Jordan and Cory in happier days
Dispatches from the Reproductive Revolution 1. An Oregon multi-millionaire and philanthropist has won a four-year court battle to declare that the biological mother of his child should have nothing to do with their son.
Jordan Schnitzer, now 70, made an agreement with his then-girlfriend, Cory Sause, now 42, that they would create IVF embryos so that he could become the sole father of a boy. He already had two daughters.
A surrogate mother brought one of them to term and gave birth to Samuel, who is now 5.
The relationship soured and when Ms Sause wanted to have visiting rights an exercise a maternal influence, Mr Schnitzer refused. She sued and won the first court case. Mr Schnitzer appealed and won. She plans to appeal to the Oregon Supreme Court.
At the moment, Mr Schnitzer is the Samuel’s sole parent. Ms Sause has no right to have any contact with the boy. “I can’t even describe not hearing him calling me Mommy or not knowing when I’m going to see him again,” Ms Sause told Oregon Live. “My heart breaks for him.”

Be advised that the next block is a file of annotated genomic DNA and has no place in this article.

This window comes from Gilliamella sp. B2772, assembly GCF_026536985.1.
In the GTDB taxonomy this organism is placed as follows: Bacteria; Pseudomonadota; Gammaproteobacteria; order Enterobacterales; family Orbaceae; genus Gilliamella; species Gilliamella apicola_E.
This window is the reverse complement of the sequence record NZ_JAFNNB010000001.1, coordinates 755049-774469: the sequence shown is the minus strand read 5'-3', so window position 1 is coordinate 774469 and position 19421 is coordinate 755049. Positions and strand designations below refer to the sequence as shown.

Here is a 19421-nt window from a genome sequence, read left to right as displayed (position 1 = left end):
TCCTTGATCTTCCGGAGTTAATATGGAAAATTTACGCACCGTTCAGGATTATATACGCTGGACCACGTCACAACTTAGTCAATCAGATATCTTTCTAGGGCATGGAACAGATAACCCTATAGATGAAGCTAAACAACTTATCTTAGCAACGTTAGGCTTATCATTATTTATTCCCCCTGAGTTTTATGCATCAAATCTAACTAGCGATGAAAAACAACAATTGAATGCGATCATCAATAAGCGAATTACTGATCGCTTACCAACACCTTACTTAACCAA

Mr Schnitzer’s attorney, Laurel Hook, was delighted with the decision. “'Not only does this ruling protect Mr. Schnitzer and his son but it removes any doubt for the thousands of individuals and couples who have used Assisted Reproductive Technology to fulfill their dreams of having a child,” she said. “The 46-page ruling states that Cory Sause was never a mother. This is in accordance with current Oregon law that egg donors and sperm donors are not mothers and fathers.”
In fact, the law in Oregon yields quite a bizarre result. Sperm and egg donors are not parents, according to a statute, SB 512; only the gestational mother is the parent. In this case, the legal parents were Cassandra and Charles Gibeaut – Cassandra because she was the surrogate, and Charles because he was the surrogate’s husband. Neither Mr Schnitzer nor Ms Sause were legal parents. Mr Schnitzer’s custody of Samuel is the result of an agreement with Mrs Gibeaut. Ms Sause signed also signed an agreement in which she relinquished the right to be the mother of the boy.
The long and the short of this saga is that Samuel Schnitzer is five years old, his father is 70 years old, and he has no mother. Unless Mr Schnitzer is immortal as well as wealthy, he will soon be dead and Samuel will be an orphan.
Michael Cook is editor of BioEdge
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